It's Not All Politics with YouTube's 'Town Hall'
The new website empowers citizens to make their decisions based on the issues and not the party that supports them.
Citizen involvement can be hard to come by. So we were immediately intrigued when we first heard about YouTube's "virtual town hall platform." Here's the deal, according to a description on the website: "YouTube Town Hall is an online platform for members of Congress to debate and discuss the most important issues of the day. Visitors can select an issue, watch two short videos expressing competing ideas, and then support the one they agree with most. To help people focus on the merits of the idea and not the party of the speaker, the speaker's party isn't revealed until after a user decides which video to support. The most supported videos will be highlighted on the YouTube Town Hall Leaderboard."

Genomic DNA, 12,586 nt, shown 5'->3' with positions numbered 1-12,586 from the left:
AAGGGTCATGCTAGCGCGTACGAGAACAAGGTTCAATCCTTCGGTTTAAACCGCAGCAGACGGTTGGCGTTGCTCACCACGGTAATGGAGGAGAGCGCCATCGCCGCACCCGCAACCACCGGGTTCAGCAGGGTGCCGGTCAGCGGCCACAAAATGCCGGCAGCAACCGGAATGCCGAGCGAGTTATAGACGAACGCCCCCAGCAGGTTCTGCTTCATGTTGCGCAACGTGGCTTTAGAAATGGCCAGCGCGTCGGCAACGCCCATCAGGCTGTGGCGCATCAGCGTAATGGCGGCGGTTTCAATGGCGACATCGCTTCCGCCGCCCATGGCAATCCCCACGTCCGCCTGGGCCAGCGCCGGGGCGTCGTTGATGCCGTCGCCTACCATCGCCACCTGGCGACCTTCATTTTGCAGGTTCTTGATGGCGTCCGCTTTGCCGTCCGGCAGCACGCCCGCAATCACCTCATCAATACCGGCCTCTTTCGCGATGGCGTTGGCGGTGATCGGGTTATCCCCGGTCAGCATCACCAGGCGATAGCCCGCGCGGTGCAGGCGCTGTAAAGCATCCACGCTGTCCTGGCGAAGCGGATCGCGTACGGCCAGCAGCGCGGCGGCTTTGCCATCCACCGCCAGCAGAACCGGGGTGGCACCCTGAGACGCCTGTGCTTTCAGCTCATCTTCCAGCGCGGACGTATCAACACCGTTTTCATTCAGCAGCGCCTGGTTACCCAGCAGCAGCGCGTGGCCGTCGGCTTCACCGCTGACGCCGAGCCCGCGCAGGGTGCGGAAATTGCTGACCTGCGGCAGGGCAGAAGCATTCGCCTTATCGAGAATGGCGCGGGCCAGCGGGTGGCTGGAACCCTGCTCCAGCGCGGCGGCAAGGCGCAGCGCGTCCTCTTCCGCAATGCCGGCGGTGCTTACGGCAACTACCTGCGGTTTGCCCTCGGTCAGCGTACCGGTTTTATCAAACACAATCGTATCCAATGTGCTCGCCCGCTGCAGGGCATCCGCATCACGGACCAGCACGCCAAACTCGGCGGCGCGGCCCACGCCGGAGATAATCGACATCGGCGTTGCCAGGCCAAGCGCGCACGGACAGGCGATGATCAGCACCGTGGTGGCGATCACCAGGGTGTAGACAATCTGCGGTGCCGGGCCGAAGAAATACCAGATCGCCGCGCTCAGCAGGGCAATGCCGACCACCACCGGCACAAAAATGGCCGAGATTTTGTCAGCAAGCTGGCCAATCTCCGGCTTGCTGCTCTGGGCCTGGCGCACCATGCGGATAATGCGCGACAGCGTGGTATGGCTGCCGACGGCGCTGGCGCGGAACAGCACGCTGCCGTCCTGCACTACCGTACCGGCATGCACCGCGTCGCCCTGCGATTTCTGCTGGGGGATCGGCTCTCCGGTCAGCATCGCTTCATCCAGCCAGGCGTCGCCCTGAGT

We've played with this for a bit, and it feels like it has potential. We're not aware of any states or cities doing anything similar. We think they should.
Get more ideas from Katherine Barrett and Richard Greene in their twice-monthly management letter, the B&G Report.
We invite you to discuss and comment on this article using social media.